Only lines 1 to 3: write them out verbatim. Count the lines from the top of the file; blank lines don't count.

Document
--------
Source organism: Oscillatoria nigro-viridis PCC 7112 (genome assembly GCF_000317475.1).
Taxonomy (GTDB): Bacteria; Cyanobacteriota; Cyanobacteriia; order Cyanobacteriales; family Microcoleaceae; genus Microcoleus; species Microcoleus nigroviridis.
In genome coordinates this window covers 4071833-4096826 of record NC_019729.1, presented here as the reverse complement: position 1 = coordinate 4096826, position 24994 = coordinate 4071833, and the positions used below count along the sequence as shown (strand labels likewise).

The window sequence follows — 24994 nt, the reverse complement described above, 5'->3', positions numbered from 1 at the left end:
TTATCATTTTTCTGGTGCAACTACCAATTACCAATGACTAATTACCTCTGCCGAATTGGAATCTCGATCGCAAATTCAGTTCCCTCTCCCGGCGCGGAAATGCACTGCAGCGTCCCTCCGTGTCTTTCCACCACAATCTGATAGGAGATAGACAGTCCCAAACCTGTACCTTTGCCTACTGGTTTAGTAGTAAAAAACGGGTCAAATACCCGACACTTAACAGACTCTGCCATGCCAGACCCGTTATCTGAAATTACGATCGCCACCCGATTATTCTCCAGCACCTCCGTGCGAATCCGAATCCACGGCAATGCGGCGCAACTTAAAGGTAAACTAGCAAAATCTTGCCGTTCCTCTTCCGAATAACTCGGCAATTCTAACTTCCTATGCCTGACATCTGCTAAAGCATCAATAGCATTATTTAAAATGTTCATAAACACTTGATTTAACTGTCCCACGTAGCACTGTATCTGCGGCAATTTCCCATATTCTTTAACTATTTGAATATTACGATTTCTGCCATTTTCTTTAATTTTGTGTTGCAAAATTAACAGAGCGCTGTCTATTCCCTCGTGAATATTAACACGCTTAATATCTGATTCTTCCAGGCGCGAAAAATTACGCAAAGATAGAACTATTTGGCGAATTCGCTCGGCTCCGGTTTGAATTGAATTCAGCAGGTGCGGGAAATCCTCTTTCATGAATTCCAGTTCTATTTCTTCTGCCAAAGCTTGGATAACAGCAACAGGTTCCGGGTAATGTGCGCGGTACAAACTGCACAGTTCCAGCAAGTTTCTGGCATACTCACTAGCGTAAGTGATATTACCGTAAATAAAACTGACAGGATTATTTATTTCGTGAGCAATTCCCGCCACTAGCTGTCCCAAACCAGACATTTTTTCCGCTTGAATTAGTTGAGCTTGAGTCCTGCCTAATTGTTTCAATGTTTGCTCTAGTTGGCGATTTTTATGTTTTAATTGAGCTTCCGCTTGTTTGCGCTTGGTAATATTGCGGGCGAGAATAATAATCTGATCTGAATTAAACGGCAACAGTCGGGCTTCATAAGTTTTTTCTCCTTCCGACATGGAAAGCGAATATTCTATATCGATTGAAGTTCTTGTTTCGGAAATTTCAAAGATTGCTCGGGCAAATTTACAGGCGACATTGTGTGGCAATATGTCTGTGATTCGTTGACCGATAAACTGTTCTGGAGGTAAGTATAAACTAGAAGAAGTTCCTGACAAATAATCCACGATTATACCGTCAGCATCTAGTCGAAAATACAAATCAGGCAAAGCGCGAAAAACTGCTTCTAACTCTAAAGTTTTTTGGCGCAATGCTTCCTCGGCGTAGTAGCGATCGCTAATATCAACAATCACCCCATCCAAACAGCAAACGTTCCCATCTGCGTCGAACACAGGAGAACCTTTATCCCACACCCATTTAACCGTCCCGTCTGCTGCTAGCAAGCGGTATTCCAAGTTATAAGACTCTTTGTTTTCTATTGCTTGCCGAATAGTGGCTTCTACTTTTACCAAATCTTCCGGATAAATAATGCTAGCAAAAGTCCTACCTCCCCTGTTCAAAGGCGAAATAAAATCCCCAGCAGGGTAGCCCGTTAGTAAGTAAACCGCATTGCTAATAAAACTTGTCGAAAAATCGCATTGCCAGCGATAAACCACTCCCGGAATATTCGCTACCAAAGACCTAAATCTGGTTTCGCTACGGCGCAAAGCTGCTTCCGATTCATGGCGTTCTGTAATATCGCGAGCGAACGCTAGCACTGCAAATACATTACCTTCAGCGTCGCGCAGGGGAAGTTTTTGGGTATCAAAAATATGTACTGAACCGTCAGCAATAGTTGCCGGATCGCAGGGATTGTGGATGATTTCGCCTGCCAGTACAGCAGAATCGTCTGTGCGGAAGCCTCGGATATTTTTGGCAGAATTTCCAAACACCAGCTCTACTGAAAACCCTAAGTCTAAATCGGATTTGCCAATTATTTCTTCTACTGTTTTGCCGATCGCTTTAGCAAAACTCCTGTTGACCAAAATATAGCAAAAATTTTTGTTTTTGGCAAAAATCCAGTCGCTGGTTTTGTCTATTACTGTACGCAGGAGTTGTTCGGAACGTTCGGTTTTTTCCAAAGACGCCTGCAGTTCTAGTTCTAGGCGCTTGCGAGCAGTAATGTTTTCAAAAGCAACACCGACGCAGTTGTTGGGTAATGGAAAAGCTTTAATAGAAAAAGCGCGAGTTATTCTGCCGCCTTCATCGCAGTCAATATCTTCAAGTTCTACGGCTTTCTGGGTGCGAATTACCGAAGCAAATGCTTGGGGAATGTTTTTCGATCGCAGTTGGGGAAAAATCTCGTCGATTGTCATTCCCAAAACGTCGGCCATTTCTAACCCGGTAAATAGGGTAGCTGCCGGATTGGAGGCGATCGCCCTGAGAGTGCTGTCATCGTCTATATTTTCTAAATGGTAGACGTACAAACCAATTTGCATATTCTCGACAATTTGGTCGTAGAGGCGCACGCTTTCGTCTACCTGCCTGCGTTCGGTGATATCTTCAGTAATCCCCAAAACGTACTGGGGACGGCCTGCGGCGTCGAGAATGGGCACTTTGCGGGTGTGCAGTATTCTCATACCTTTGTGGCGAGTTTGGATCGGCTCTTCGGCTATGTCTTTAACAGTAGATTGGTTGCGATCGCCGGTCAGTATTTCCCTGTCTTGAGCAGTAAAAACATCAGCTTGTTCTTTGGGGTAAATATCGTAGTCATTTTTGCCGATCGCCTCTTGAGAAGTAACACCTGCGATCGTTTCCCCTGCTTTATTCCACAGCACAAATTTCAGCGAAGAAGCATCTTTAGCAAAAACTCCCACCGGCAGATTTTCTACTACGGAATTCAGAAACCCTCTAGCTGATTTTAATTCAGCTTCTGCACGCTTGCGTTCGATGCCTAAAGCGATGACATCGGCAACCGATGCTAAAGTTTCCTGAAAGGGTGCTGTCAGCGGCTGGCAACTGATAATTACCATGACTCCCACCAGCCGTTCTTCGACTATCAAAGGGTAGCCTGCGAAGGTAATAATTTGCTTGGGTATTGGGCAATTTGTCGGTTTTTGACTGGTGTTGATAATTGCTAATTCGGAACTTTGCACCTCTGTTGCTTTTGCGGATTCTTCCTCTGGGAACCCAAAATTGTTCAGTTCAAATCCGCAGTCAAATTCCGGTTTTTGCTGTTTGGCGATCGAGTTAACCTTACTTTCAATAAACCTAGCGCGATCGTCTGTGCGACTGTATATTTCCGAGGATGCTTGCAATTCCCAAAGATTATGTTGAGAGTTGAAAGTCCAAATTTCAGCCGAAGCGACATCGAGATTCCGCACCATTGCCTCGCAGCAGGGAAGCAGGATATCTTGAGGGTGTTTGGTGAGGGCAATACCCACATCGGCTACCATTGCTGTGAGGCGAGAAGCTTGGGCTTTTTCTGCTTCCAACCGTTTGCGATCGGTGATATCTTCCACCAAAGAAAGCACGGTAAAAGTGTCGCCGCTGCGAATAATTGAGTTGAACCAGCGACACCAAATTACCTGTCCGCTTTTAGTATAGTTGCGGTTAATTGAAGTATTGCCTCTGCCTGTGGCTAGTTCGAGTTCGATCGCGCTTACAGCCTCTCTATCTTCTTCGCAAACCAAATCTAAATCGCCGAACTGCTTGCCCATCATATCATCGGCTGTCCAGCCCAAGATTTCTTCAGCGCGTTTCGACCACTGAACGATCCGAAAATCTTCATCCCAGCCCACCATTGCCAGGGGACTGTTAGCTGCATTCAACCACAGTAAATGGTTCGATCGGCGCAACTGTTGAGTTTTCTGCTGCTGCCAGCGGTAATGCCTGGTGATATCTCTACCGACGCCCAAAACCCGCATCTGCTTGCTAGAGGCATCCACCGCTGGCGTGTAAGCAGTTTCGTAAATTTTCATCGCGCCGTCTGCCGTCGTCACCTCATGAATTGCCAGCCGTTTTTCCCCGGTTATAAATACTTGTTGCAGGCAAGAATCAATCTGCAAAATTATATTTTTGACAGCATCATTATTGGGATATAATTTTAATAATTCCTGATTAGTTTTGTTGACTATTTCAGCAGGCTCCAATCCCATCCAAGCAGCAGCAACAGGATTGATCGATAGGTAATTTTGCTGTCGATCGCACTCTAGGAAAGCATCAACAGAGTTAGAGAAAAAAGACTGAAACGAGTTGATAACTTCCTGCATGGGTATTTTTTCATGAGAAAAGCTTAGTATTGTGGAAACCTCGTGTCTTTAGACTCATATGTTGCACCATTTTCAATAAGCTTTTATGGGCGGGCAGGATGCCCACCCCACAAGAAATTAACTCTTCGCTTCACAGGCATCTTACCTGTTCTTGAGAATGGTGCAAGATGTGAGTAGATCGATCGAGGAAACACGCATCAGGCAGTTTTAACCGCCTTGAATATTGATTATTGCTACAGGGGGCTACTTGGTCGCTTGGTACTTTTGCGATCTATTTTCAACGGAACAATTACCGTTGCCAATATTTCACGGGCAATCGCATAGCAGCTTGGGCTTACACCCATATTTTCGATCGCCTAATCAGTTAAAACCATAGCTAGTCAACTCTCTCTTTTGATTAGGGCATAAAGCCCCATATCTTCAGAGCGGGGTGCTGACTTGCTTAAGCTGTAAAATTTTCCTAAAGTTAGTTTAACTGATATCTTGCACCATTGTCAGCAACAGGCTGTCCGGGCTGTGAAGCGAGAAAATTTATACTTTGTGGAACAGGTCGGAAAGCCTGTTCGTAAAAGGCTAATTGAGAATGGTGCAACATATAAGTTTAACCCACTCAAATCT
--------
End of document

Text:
Source organism: Oscillatoria nigro-viridis PCC 7112 (genome assembly GCF_000317475.1).
Taxonomy (GTDB): Bacteria; Cyanobacteriota; Cyanobacteriia; order Cyanobacteriales; family Microcoleaceae; genus Microcoleus; species Microcoleus nigroviridis.
In genome coordinates this window covers 4071833-4096826 of record NC_019729.1, presented here as the reverse complement: position 1 = coordinate 4096826, position 24994 = coordinate 4071833, and the positions used below count along the sequence as shown (strand labels likewise).